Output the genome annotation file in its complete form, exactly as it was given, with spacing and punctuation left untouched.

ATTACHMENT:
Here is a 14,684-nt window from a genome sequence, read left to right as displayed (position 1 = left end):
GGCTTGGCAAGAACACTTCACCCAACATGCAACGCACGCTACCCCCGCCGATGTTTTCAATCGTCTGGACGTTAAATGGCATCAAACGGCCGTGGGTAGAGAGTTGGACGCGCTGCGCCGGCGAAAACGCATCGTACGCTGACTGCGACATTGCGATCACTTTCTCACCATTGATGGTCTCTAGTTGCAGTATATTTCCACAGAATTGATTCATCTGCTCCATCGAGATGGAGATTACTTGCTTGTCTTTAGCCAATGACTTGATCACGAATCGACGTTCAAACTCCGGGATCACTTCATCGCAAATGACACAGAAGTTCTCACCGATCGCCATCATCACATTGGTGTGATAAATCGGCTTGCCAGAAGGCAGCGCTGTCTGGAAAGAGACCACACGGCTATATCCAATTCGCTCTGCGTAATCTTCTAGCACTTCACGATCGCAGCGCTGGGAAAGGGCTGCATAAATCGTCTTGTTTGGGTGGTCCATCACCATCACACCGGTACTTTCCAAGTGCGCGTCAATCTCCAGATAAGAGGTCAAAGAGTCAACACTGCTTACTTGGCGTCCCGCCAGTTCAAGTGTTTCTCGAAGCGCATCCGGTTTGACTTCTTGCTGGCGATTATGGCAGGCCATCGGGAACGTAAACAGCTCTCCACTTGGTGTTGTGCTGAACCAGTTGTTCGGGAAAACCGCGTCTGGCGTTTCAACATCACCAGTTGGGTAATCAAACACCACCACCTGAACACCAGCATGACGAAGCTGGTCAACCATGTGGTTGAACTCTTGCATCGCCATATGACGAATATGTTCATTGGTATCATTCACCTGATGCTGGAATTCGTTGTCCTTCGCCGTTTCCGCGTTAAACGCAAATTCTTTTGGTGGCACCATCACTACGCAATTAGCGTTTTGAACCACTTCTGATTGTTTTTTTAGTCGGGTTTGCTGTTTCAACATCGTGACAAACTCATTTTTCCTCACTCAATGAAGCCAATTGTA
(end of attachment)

Here is a 14,684-nt window from a genome sequence, read left to right as displayed (position 1 = left end):
GGCTTGGCAAGAACACTTCACCCAACATGCAACGCACGCTACCCCCGCCGATGTTTTCAATCGTCTGGACGTTAAATGGCATCAAACGGCCGTGGGTAGAGAGTTGGACGCGCTGCGCCGGCGAAAACGCATCGTACGCTGACTGCGACATTGCGATCACTTTCTCACCATTGATGGTCTCTAGTTGCAGTATATTTCCACAGAATTGATTCATCTGCTCCATCGAGATGGAGATTACTTGCTTGTCTTTAGCCAATGACTTGATCACGAATCGACGTTCAAACTCCGGGATCACTTCATCGCAAATGACACAGAAGTTCTCACCGATCGCCATCATCACATTGGTGTGATAAATCGGCTTGCCAGAAGGCAGCGCTGTCTGGAAAGAGACCACACGGCTATATCCAATTCGCTCTGCGTAATCTTCTAGCACTTCACGATCGCAGCGCTGGGAAAGGGCTGCATAAATCGTCTTGTTTGGGTGGTCCATCACCATCACACCGGTACTTTCCAAGTGCGCGTCAATCTCCAGATAAGAGGTCAAAGAGTCAACACTGCTTACTTGGCGTCCCGCCAGTTCAAGTGTTTCTCGAAGCGCATCCGGTTTGACTTCTTGCTGGCGATTATGGCAGGCCATCGGGAACGTAAACAGCTCTCCACTTGGTGTTGTGCTGAACCAGTTGTTCGGGAAAACCGCGTCTGGCGTTTCAACATCACCAGTTGGGTAATCAAACACCACCACCTGAACACCAGCATGACGAAGCTGGTCAACCATGTGGTTGAACTCTTGCATCGCCATATGACGAATATGTTCATTGGTATCATTCACCTGATGCTGGAATTCGTTGTCCTTCGCCGTTTCCGCGTTAAACGCAAATTCTTTTGGTGGCACCATCACTACGCAATTAGCGTTTTGAACCACTTCTGATTGTTTTTTTAGTCGGGTTTGCTGTTTCAACATCGTGACAAACTCATTTTTCCTCACTCAATGAAGCCAATTGTA